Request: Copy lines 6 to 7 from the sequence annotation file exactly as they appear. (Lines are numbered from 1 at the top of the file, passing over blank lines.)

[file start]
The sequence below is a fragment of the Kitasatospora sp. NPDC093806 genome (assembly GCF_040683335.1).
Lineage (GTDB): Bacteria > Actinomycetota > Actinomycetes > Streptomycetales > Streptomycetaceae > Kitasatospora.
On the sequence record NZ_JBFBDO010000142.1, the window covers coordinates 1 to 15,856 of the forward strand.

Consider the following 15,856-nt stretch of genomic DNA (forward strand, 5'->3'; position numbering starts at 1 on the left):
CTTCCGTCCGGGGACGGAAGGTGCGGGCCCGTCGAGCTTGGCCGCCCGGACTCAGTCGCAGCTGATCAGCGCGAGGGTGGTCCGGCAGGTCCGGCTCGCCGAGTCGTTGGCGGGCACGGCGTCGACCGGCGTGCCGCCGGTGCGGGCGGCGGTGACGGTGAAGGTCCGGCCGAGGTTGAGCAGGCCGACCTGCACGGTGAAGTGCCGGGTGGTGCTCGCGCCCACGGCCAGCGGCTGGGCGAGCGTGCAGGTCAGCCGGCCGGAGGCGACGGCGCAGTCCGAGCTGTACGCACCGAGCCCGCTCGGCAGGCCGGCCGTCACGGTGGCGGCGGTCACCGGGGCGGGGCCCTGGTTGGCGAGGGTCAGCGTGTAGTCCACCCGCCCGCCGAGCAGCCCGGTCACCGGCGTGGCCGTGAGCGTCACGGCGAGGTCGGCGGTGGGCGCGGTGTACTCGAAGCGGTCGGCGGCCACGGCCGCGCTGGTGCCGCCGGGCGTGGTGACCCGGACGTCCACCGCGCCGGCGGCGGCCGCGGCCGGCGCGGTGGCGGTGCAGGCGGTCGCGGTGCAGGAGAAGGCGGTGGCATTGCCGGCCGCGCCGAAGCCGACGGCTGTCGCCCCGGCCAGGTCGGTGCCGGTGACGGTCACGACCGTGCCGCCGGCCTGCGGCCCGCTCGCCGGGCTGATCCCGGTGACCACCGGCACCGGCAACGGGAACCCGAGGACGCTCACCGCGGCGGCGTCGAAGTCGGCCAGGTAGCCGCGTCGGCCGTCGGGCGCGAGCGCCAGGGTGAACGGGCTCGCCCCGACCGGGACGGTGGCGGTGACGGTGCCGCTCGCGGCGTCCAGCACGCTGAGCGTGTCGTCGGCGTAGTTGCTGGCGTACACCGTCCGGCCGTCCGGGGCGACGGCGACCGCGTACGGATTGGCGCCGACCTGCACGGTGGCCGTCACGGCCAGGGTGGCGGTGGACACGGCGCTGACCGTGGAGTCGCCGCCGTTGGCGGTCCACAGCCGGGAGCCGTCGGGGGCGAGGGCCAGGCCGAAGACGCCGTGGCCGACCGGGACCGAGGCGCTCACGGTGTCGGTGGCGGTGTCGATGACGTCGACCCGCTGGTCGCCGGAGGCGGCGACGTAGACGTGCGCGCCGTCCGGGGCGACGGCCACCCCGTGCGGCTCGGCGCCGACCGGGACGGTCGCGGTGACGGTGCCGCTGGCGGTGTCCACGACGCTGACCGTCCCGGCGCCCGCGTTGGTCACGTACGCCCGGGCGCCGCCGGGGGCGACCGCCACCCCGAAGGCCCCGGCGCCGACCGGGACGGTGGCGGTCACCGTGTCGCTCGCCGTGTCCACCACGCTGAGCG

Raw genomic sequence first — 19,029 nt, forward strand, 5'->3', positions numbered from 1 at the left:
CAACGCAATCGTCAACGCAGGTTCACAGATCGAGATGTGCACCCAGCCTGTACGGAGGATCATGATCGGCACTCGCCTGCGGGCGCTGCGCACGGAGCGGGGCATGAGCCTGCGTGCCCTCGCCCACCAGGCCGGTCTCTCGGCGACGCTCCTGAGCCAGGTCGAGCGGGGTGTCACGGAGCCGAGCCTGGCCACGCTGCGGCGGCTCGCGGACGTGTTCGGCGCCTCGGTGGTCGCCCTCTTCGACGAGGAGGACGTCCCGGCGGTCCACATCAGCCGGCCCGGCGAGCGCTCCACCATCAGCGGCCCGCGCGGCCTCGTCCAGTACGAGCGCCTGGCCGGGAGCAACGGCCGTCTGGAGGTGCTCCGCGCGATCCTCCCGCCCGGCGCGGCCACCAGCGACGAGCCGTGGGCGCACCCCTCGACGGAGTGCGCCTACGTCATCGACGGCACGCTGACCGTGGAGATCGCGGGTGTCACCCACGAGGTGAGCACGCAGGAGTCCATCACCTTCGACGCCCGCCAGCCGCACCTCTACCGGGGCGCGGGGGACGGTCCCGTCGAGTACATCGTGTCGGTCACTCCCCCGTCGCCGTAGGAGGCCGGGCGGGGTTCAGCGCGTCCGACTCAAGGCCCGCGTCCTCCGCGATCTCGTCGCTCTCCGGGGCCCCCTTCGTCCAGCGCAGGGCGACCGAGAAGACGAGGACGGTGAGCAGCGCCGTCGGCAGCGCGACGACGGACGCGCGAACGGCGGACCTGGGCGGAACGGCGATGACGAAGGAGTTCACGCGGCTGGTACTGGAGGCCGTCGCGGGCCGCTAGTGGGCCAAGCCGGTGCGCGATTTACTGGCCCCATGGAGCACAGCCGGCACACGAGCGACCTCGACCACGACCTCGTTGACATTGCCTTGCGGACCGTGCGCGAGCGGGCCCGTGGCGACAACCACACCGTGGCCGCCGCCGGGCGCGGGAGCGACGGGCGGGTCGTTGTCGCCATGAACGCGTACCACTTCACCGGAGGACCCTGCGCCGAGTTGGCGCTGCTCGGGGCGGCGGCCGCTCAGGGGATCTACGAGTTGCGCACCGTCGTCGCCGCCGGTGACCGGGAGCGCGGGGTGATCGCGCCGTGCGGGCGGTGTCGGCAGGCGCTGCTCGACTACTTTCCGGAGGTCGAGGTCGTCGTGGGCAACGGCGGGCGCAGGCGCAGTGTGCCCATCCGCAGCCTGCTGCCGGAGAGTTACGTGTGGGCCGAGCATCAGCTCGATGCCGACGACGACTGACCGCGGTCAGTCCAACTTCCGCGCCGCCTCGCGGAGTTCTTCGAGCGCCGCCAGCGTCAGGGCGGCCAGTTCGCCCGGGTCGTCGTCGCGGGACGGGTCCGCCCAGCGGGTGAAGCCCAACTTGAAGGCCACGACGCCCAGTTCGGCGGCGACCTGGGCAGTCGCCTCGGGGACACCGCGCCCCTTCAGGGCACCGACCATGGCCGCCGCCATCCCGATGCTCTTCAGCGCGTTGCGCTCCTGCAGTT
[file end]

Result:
Raw genomic sequence first — 19,029 nt, forward strand, 5'->3', positions numbered from 1 at the left:
CAACGCAATCGTCAACGCAGGTTCACAGATCGAGATGTGCACCCAGCCTGTACGGAGGATCATGATCGGCACTCGCCTGCGGGCGCTGCGCACGGAGCGGGGCATGAGCCTGCGTGCCCTCGCCCACCAGGCCGGTCTCTCGGCGACGCTCCTGAGCCAGGTCGAGCGGGGTGTCACGGAGCCGAGCCTGGCCACGCTGCGGCGGCTCGCGGACGTGTTCGGCGCCTCGGTGGTCGCCCTCTTCGACGAGGAGGACGTCCCGGCGGTCCACATCAGCCGGCCCGGCGAGCGCTCCACCATCAGCGGCCCGCGCGGCCTCGTCCAGTACGAGCGCCTGGCCGGGAGCAACGGCCGTCTGGAGGTGCTCCGCGCGATCCTCCCGCCCGGCGCGGCCACCAGCGACGAGCCGTGGGCGCACCCCTCGACGGAGTGCGCCTACGTCATCGACGGCACGCTGACCGTGGAGATCGCGGGTGTCACCCACGAGGTGAGCACGCAGGAGTCCATCACCTTCGACGCCCGCCAGCCGCACCTCTACCGGGGCGCGGGGGACGGTCCCGTCGAGTACATCGTGTCGGTCACTCCCCCGTCGCCGTAGGAGGCCGGGCGGGGTTCAGCGCGTCCGACTCAAGGCCCGCGTCCTCCGCGATCTCGTCGCTCTCCGGGGCCCCCTTCGTCCAGCGCAGGGCGACCGAGAAGACGAGGACGGTGAGCAGCGCCGTCGGCAGCGCGACGACGGACGCGCGAACGGCGGACCTGGGCGGAACGGCGATGACGAAGGAGTTCACGCGGCTGGTACTGGAGGCCGTCGCGGGCCGCTAGTGGGCCAAGCCGGTGCGCGATTTACTGGCCCCATGGAGCACAGCCGGCACACGAGCGACCTCGACCACGACCTCGTTGACATTGCCTTGCGGACCGTGCGCGAGCGGGCCCGTGGCGACAACCACACCGTGGCCGCCGCCGGGCGCGGGAGCGACGGGCGGGTCGTTGTCGCCATGAACGCGTACCACTTCACCGGAGGACCCTGCGCCGAGTTGGCGCTGCTCGGGGCGGCGGCCGCTCAGGGGATCTACGAGTTGCGCACCGTCGTCGCCGCCGGTGACCGGGAGCGCGGGGTGATCGCGCCGTGCGGGCGGTGTCGGCAGGCGCTGCTCGACTACTTTCCGGAGGTCGAGGTCGTCGTGGGCAACGGCGGGCGCAGGCGCAGTGTGCCCATCCGCAGCCTGCTGCCGGAGAGTTACGTGTGGGCCGAGCATCAGCTCGATGCCGACGACGACTGACCGCGGTCAGTCCAACTTCCGCGCCGCCTCGCGGAGTTCTTCGAGCGCCGCCAGCGTCAGGGCGGCCAGTTCGCCCGGGTCGTCGTCGCGGGACGGGTCCGCCCAGCGGGTGAAGCCCAACTTGAAGGCCACGACGCCCAGTTCGGCGGCGACCTGGGCAGTCGCCTCGGGGACACCGCGCCCCTTCAGGGCACCGACCATGGCCGCCGCCATCCCGATGCTCTTCAGCGCGTTGCGCTCCTGCAGTT